ILNews

President picks Judge Tinder for 7th Circuit seat

Michael W. Hoskins
January 1, 2007
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A federal judge in Indianapolis is poised to be the first Hoosier jurist appointed to the 7th Circuit Court of Appeals in Chicago in 20 years.

The White House announced late Tuesday afternoon that President George W. Bush is nominating U.S. District Judge John D. Tinder to the Circuit Court. He'd replace retiring Circuit Judge Daniel A. Manion, who came from South Bend after being appointed by President Ronald Reagan in 1986.

A lifelong Indianapolis resident and a graduate of Indiana University School of Law - Bloomington, Judge Tinder was appointed District Court judge for the Southern District of Indiana in September 1987 at the age of 37. He'd previously served as a U.S. Attorney, chief trial deputy for the Marion County Prosecutor's Office, and a public defender in Marion County. He had also practiced privately for seven years.

The U.S. Senate must now confirm Judge Tinder's nomination. The Senate Judiciary Committee has not set a date for a nominating hearing, and 7th Circuit Judge Manion has not announced when he plans to retire.

District Judge Sarah Evans Barker in Indianapolis said the court has been anxiously anticipating this announcement for months, and it's a compliment not only to Judge Tinder's work but also to the Southern District itself.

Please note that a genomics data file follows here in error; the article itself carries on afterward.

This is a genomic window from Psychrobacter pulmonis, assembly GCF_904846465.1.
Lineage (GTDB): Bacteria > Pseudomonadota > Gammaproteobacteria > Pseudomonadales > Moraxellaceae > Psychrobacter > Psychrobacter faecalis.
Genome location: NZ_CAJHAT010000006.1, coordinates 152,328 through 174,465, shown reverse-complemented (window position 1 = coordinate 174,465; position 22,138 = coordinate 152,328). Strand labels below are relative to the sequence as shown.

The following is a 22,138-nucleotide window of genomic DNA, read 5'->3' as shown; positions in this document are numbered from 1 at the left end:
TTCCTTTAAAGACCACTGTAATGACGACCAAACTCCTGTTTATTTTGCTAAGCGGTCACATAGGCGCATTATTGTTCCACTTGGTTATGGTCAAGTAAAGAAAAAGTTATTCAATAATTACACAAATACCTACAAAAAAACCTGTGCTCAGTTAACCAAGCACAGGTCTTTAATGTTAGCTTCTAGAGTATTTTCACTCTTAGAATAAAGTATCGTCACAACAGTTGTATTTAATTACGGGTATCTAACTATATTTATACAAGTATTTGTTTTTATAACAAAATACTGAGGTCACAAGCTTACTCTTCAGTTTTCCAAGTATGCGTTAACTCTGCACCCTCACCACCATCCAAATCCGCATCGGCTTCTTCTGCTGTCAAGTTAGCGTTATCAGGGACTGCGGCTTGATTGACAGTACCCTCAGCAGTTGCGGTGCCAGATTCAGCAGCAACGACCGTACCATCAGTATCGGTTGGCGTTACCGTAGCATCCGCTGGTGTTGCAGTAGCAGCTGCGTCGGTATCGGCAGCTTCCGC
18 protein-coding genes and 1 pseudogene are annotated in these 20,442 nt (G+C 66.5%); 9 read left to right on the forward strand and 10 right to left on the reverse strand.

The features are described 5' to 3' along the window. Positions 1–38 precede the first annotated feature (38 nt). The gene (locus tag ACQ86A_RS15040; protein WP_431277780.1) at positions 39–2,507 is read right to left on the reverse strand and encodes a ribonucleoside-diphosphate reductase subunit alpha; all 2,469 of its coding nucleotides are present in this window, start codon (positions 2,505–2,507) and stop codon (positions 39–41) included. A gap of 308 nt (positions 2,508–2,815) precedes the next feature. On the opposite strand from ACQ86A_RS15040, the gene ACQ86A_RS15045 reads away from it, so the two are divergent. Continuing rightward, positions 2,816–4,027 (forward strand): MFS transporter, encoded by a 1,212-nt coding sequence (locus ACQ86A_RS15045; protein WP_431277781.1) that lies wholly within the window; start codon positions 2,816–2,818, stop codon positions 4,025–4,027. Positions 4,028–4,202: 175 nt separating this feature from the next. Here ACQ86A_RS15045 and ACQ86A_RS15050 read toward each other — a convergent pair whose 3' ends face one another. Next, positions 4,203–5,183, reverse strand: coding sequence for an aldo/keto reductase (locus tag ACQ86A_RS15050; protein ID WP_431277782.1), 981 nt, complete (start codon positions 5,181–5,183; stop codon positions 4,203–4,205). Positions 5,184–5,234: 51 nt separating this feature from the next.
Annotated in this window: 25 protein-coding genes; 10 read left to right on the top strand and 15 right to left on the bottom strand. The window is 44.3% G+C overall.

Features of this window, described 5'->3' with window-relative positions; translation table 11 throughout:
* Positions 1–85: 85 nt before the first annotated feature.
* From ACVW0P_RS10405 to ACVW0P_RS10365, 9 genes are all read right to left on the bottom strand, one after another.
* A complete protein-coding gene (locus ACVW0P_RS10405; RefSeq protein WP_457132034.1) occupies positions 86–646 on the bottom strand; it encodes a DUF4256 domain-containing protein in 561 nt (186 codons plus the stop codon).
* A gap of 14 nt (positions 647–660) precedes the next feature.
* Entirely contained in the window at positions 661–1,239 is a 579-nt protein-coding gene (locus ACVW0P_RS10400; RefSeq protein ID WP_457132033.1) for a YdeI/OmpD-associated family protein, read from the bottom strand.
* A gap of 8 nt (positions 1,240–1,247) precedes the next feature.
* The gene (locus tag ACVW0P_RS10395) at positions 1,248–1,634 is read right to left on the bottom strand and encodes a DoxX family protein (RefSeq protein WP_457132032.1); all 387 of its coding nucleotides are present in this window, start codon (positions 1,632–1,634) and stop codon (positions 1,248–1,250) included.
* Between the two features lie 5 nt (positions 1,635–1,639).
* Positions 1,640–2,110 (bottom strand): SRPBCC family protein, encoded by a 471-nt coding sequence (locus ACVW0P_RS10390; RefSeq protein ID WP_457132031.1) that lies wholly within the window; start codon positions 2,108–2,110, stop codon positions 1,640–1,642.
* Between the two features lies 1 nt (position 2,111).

"This is the first domino to fall, and this is very important not only to John but also speaks to the quality of this court," she said. "But today is a day to recognize John's quality of work and his contributions to the legal community."

If confirmed, the 57-year-old judge would be the only person on the Circuit Court from the state's Southern District Court - ranked one of the busiest of the nation's 94 District Courts and ranked first in the 7th Circuit based on weighted case filings per judge.

The only other circuit judges from Indiana are Reagan appointees from the Northern District: Judge Michael S. Kanne, who was appointed in 1987, and Judge Kenneth Ripple, appointed in 1985.
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  1. Thank you, John Smith, for pointing out a needed correction. The article has been revised.

  2. The "National institute for Justice" is an agency for the Dept of Justice. That is not the law firm you are talking about in this article. The "institute for justice" is a public interest law firm. http://ij.org/ thanks for interesting article however

  3. I would like to try to find a lawyer as soon possible I've had my money stolen off of my bank card driver pressed charges and I try to get the information they need it and a Social Security board is just give me a hold up a run around for no reason and now it think it might be too late cuz its been over a year I believe and I can't get the right information they need because they keep giving me the runaroundwhat should I do about that

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